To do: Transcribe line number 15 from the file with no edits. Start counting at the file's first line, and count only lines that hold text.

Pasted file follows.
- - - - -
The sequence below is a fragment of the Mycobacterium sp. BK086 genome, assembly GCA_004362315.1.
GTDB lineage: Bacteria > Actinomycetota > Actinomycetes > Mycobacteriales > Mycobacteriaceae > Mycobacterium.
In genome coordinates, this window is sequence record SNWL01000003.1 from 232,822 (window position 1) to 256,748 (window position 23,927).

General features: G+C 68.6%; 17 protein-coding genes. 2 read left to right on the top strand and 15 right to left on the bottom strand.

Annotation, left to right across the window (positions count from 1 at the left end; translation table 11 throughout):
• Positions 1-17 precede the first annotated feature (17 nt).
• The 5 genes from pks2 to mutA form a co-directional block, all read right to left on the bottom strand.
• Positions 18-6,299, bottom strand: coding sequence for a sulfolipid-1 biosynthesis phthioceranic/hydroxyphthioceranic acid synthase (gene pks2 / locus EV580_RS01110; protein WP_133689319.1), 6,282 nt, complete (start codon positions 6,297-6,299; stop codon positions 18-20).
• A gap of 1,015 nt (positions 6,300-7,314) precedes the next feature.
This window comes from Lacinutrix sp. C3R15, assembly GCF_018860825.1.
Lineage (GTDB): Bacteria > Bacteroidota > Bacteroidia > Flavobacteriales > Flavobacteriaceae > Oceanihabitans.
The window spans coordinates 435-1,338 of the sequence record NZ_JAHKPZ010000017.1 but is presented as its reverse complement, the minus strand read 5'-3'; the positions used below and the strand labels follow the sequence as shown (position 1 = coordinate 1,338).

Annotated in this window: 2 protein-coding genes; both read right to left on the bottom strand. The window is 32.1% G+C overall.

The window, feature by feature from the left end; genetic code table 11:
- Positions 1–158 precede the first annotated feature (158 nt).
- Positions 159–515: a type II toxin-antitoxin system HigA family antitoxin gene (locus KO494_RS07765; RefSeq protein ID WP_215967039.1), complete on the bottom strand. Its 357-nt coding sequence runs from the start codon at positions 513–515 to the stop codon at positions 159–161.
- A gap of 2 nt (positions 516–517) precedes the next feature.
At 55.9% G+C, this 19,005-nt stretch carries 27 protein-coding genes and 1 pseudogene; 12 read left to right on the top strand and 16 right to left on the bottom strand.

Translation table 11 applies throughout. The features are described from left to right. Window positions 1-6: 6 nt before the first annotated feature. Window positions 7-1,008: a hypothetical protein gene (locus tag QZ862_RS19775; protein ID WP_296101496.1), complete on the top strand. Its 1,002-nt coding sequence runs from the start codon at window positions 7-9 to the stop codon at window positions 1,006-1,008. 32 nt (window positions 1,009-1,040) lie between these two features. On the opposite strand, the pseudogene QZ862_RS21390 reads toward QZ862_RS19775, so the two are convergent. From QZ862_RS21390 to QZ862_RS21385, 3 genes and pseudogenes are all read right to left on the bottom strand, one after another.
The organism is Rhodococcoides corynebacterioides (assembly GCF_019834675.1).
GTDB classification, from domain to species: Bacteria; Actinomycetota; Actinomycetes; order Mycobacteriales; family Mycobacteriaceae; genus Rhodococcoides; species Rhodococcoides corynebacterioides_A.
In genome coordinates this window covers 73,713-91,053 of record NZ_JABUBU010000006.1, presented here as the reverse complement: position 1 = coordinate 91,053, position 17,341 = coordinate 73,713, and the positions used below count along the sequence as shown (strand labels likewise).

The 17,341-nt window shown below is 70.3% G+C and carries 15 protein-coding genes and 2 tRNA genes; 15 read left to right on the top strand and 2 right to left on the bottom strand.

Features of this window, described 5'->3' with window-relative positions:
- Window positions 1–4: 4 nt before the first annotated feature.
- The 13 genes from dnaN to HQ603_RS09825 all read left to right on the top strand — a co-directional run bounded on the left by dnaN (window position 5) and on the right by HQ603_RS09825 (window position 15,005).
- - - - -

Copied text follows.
- Positions 1–158 precede the first annotated feature (158 nt).